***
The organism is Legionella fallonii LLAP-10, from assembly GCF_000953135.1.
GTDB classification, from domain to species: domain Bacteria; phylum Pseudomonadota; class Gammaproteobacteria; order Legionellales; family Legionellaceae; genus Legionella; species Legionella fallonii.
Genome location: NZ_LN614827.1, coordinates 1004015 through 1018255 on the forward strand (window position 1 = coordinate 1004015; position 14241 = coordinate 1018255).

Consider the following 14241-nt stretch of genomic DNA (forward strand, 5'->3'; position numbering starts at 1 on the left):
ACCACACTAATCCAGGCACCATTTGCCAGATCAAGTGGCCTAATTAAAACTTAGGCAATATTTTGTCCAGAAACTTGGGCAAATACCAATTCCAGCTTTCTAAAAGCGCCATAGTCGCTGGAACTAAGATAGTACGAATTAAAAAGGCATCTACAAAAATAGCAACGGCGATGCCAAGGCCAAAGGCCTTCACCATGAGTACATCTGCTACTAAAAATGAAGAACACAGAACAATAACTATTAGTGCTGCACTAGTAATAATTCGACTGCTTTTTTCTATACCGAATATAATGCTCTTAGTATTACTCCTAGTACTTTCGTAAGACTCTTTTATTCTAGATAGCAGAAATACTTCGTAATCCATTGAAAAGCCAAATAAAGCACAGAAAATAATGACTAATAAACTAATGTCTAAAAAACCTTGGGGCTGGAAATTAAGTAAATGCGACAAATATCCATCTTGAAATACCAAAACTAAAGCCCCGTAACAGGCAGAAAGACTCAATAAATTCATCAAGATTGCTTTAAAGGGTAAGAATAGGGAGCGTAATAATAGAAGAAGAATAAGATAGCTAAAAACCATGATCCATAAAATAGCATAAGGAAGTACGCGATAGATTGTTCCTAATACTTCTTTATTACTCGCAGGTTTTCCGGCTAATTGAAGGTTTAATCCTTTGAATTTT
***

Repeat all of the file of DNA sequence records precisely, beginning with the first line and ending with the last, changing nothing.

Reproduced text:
The organism is Legionella fallonii LLAP-10, from assembly GCF_000953135.1.
GTDB classification, from domain to species: domain Bacteria; phylum Pseudomonadota; class Gammaproteobacteria; order Legionellales; family Legionellaceae; genus Legionella; species Legionella fallonii.
Genome location: NZ_LN614827.1, coordinates 1004015 through 1018255 on the forward strand (window position 1 = coordinate 1004015; position 14241 = coordinate 1018255).

Consider the following 14241-nt stretch of genomic DNA (forward strand, 5'->3'; position numbering starts at 1 on the left):
ACCACACTAATCCAGGCACCATTTGCCAGATCAAGTGGCCTAATTAAAACTTAGGCAATATTTTGTCCAGAAACTTGGGCAAATACCAATTCCAGCTTTCTAAAAGCGCCATAGTCGCTGGAACTAAGATAGTACGAATTAAAAAGGCATCTACAAAAATAGCAACGGCGATGCCAAGGCCAAAGGCCTTCACCATGAGTACATCTGCTACTAAAAATGAAGAACACAGAACAATAACTATTAGTGCTGCACTAGTAATAATTCGACTGCTTTTTTCTATACCGAATATAATGCTCTTAGTATTACTCCTAGTACTTTCGTAAGACTCTTTTATTCTAGATAGCAGAAATACTTCGTAATCCATTGAAAAGCCAAATAAAGCACAGAAAATAATGACTAATAAACTAATGTCTAAAAAACCTTGGGGCTGGAAATTAAGTAAATGCGACAAATATCCATCTTGAAATACCAAAACTAAAGCCCCGTAACAGGCAGAAAGACTCAATAAATTCATCAAGATTGCTTTAAAGGGTAAGAATAGGGAGCGTAATAATAGAAGAAGAATAAGATAGCTAAAAACCATGATCCATAAAATAGCATAAGGAAGTACGCGATAGATTGTTCCTAATACTTCTTTATTACTCGCAGGTTTTCCGGCTAATTGAAGGTTTAATCCTTTGAATTTT